Chimpanzee Testing to Resume?

nasa chimpanzee A chimpanzee at work for NASA

Animal testing is a tricky issue. Given my love for animals I’d normally think I’d come down firmly against it, but it’s not that easy. For a while I worked for a medical journal, specifically, an immunology journal. Immunologists are the ones who research and cure diseases. Although it was hard to read over the studies in which they used animals for testing, their findings were always applied to fighting terrible diseases.

But none of that is the case here. The Huffington Post published an article on August 23 examining the plight of more than 200 chimpanzees from Holloman Air Force base. These chimpanzees, some of which are 60-year-old NASA veterans, were officially released from experimentation by Congress in 2001. Now, the article claims, the National Institutes of Health are moving to resume experimentation on these animals.

Before I go on I have to clarify two things: first, Congress’ 2001 move applied to all chimpanzees, not just those currently under question; and second, the article was written by PETA President Ingrid Newkirk. For all that I might have common sympathies with PETA, I rarely agree with their methods and radicalism, instead vastly preferring to follow the efforts of the Humane Society of the United States. So even though the bottom line of this article resonates with me, I can’t help being a bit suspicious of the veracity of all of its claims.

Still, the article tells a story I can easily believe; life after experimentation for the chimpanzees wasn’t easy. Although charities and other groups were able to remove some of the animals into better situations, for most of them retirement meant life in a tiny concrete-slab cell. It’s fantastic that the animals were no longer being experimented on, but their lives contained no spark or stimulation.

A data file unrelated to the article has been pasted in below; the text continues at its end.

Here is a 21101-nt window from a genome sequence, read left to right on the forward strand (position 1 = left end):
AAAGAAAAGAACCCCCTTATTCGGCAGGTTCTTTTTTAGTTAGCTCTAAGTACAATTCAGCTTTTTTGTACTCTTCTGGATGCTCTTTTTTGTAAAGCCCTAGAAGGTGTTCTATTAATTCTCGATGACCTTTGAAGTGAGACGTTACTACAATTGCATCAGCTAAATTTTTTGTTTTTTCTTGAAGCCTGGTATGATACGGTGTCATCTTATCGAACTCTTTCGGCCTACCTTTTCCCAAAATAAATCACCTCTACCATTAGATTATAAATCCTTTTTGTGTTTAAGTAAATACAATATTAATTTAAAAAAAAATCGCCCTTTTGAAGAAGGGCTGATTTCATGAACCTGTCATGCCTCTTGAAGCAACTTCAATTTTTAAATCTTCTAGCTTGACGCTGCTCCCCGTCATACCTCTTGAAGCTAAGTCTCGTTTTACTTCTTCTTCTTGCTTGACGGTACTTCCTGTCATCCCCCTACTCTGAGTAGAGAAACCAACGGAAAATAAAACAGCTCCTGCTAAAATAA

I get depressed going to zoos where I see bears pacing in their dull concrete cages, or when I walk through the halls at an animal shelter. But at least the animals at these zoos are probably played with by their keepers, and the situation for animals at shelters is hopefully temporary.

But that isn’t the case for these chimpanzees, primates of much higher intelligence who need social interaction and mental stimulation even more than the dogs and cats I’m already so sad to see in shelters (as necessary as that is).

The point of the article, I guess, is to detail how much these animals have suffered, are still suffering, and how much more they might in the future if the NIH continue with the supposed plan. The article also serves as a plea for something more to be done for the chimpanzees than condemning them to prison conditions for the rest of their lives.

What I have the hardest time understanding is how this supposed plan of the NIH’s can possibly exist if Congress banned chimpanzee testing almost a decade ago. But laws can be overturned or rewritten, and I suppose that must be the case here, if again, PETA can be believed.

Like I intimated earlier, I don’t entirely trust what Newkirk has to say. But I can believe, if nothing else, that “retired” chimpanzees are left to slowly fade away in awful conditions. It seems like so little, and definitely not enough, to sign petitions and make donations to help these poor animals. But usually that’s all most people can do, so I just have to hope that it is enough.

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*(This image by NASA is licensed under the NASA Attribution License.)